Tuesday, January 22, 8:15pm – 9:45pm
Congregation Beth Am
In the 1970s, an awareness campaign about Tay-Sachs began in the Jewish community, and today, through genetic counseling, the disease has been almost completely eliminated in the Jewish population.
But as we understand more about the genome, genetic mutations for other diseases and susceptibilities have been discovered to be more prevalent among Ashkenazi Jews—for example, mutations in the BRCA genes, which are associated with a higher risk of breast and ovarian cancer. The mutations that cause Gaucher’s disease and cystic fibrosis are also more common in our community.
Elad Ziv, MD, professor of medicine at UC San Francisco, will describe what is known from genetics about the history of the Ashkenazi Jewish population. His talk will also address some of the research about BRCA genes. Professor Ziv’s own research focuses on human genetics of cancer susceptibility and hematological traits.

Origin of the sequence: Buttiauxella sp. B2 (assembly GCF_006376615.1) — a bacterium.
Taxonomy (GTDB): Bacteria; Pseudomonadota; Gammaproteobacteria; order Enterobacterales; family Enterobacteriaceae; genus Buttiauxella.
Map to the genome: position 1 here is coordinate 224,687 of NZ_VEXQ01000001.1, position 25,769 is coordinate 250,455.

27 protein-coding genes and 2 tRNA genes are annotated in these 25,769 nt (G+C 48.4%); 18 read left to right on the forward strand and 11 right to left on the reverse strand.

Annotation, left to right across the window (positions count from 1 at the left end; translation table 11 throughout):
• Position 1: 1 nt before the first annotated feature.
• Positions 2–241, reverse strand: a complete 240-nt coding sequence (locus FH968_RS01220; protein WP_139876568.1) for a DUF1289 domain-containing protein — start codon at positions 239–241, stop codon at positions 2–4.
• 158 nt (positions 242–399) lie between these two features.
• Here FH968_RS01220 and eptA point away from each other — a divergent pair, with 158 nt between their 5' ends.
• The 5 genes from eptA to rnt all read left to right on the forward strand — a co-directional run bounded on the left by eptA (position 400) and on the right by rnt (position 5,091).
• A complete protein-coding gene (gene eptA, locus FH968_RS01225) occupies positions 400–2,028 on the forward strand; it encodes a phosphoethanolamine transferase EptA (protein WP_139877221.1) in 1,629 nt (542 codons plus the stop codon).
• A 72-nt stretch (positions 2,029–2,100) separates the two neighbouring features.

Dr. Elad Ziv is a primary care physician in general internal medicine at Mount Zion. A professor in the UCSF Department of Medicine, Ziv’s research focuses on the genetic epidemiology of breast cancer and other age-related diseases. He also studies groups of mixed ethnicity to understand the relationship between environmental and genetic risk factors in explaining differences in cancer incidence.
Dr. Ziv received his medical degree and completed a residency in internal medicine at UCSF. He then completed a fellowship in internal medicine at the San Francisco Veterans Administration Medical Center and later the UCSF General Internal Medicine Clinical Research Fellowship.
Post archive date: Tuesday January 22nd, 2019